Juanita

Problem: I recently had a bad experience with a friend. This relationship started off as a work relationship but did turn into a friendship. I was being paid for my organizational/personal assistant position. It really worked out well, as this individual needed the help and I’m good at what I do. Well, I finished up her work and we periodically got together for lunch, and when she needed help I still did my part as a part of the job.

She recently lost her husband and I helped her out with that. She does not have children and I guess I am about an age to be her child so there was a special bond as well. It seems that we crossed the line as far as when she could call on me as a friend and when it was work. I really love this lady but I am beginning to feel taken advantage of.

She seemed rather dependent on my help, and the bottom line is that I am a pretty helpful person. I would guess she began to call on me when it was an inappropriate time for me, and I was doing things like lifting furniture. I began to feel that this was too much, but I did not want to offend a good friend. I should have said no, but I did not have the heart to do it. I ended up hurting my back and I feel angry at her for her asking me to do things that I should not have done. Part of the problem was my fault, but I did not want to ruin our friendship. I am not sure what to do, but we do need some boundaries.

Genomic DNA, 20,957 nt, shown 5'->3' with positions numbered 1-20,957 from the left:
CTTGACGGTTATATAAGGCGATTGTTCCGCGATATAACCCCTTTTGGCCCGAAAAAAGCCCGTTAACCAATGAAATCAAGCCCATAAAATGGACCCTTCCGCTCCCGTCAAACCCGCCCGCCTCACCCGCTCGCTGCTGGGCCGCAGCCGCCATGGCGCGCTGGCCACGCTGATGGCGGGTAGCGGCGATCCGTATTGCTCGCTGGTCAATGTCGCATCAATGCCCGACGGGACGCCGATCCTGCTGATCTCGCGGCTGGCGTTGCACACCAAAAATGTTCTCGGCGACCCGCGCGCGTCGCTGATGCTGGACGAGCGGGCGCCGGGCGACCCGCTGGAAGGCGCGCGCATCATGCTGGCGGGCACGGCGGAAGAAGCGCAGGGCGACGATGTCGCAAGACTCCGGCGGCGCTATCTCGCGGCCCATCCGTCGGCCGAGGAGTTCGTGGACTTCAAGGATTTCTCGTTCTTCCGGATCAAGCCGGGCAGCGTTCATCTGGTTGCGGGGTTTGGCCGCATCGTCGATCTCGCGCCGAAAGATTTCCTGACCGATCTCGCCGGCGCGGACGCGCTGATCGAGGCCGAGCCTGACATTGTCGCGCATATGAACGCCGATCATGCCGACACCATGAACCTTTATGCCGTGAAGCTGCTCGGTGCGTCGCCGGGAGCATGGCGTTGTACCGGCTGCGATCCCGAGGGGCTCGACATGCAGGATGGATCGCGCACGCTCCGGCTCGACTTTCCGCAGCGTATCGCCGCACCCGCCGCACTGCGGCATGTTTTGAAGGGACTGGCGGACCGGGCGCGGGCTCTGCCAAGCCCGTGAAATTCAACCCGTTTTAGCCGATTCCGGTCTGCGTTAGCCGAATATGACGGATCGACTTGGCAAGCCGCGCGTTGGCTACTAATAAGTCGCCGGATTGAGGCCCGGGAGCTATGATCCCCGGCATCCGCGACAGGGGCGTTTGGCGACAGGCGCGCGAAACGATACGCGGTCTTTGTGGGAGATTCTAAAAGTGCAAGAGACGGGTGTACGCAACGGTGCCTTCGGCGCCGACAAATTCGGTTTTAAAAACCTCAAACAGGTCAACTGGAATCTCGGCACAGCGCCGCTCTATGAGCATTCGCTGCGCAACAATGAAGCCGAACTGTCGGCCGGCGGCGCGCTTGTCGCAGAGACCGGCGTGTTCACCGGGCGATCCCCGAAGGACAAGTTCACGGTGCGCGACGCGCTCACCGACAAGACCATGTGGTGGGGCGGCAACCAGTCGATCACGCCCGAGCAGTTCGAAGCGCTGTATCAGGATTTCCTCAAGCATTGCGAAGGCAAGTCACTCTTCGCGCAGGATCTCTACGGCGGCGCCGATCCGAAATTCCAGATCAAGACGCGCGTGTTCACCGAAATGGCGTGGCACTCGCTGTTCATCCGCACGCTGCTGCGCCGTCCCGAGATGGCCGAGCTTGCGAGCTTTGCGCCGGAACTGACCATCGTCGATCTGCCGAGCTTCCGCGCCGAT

Discussion: When saying yes begins to hurt either emotionally/mentally or physically—it is time to learn to say no. It seems like you have a working relationship and a friendship; that is not the problem, it is the unclear boundary that is the problem.

The situation you described is based on expectations and unclear boundaries. I find that people often agree to do things when they do not want to because they want to be liked and that kind of mentality becomes problematic when you over do helping someone. Only you can figure out whether you are saying yes when you really mean it or you are not being honest with yourself and with your friend. If she is a friend it seems like a conversation about this issue would help. If she is a friend she will still be a friend in the future. If you do not say anything it could be that anger and resentment could become a problem, and you both may end up not being friends. A key here is to get very clear about what you want to say, and be honest in kindness and compassion.

To submit problems, contact Juanita Sanchez, psychotherapist, by email at jsanchez1448@sbcglobal.net or through High Plains Journal.

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